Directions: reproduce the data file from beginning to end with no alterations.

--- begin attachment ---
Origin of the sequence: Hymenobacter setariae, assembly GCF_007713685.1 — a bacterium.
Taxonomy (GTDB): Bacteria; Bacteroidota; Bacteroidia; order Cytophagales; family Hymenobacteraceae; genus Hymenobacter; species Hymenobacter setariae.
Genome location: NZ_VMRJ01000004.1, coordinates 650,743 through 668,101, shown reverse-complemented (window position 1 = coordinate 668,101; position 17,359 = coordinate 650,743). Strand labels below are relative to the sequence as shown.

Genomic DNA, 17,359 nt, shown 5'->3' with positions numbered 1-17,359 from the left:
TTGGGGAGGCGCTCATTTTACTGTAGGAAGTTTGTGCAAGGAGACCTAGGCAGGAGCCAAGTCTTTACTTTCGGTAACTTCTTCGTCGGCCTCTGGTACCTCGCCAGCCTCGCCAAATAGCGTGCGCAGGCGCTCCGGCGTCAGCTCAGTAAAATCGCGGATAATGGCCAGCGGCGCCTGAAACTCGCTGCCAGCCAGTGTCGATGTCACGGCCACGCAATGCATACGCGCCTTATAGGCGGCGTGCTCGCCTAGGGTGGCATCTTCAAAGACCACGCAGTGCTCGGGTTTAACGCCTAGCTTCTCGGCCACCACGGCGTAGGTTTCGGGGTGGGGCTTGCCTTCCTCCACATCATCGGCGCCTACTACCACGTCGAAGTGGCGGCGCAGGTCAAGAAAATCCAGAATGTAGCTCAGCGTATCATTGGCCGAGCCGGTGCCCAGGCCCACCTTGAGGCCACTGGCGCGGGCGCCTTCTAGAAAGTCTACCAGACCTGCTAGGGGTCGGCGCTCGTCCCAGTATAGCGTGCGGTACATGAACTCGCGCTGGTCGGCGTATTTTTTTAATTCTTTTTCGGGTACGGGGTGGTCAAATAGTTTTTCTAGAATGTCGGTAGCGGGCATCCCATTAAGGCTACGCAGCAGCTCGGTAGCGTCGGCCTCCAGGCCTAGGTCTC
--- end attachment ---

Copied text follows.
Origin of the sequence: Hymenobacter setariae, assembly GCF_007713685.1 — a bacterium.
Taxonomy (GTDB): Bacteria; Bacteroidota; Bacteroidia; order Cytophagales; family Hymenobacteraceae; genus Hymenobacter; species Hymenobacter setariae.
Genome location: NZ_VMRJ01000004.1, coordinates 650,743 through 668,101, shown reverse-complemented (window position 1 = coordinate 668,101; position 17,359 = coordinate 650,743). Strand labels below are relative to the sequence as shown.

Genomic DNA, 17,359 nt, shown 5'->3' with positions numbered 1-17,359 from the left:
TTGGGGAGGCGCTCATTTTACTGTAGGAAGTTTGTGCAAGGAGACCTAGGCAGGAGCCAAGTCTTTACTTTCGGTAACTTCTTCGTCGGCCTCTGGTACCTCGCCAGCCTCGCCAAATAGCGTGCGCAGGCGCTCCGGCGTCAGCTCAGTAAAATCGCGGATAATGGCCAGCGGCGCCTGAAACTCGCTGCCAGCCAGTGTCGATGTCACGGCCACGCAATGCATACGCGCCTTATAGGCGGCGTGCTCGCCTAGGGTGGCATCTTCAAAGACCACGCAGTGCTCGGGTTTAACGCCTAGCTTCTCGGCCACCACGGCGTAGGTTTCGGGGTGGGGCTTGCCTTCCTCCACATCATCGGCGCCTACTACCACGTCGAAGTGGCGGCGCAGGTCAAGAAAATCCAGAATGTAGCTCAGCGTATCATTGGCCGAGCCGGTGCCCAGGCCCACCTTGAGGCCACTGGCGCGGGCGCCTTCTAGAAAGTCTACCAGACCTGCTAGGGGTCGGCGCTCGTCCCAGTATAGCGTGCGGTACATGAACTCGCGCTGGTCGGCGTATTTTTTTAATTCTTTTTCGGGTACGGGGTGGTCAAATAGTTTTTCTAGAATGTCGGTAGCGGGCATCCCATTAAGGCTACGCAGCAGCTCGGTAGCGTCGGCCTCCAGGCCTAGGTCTC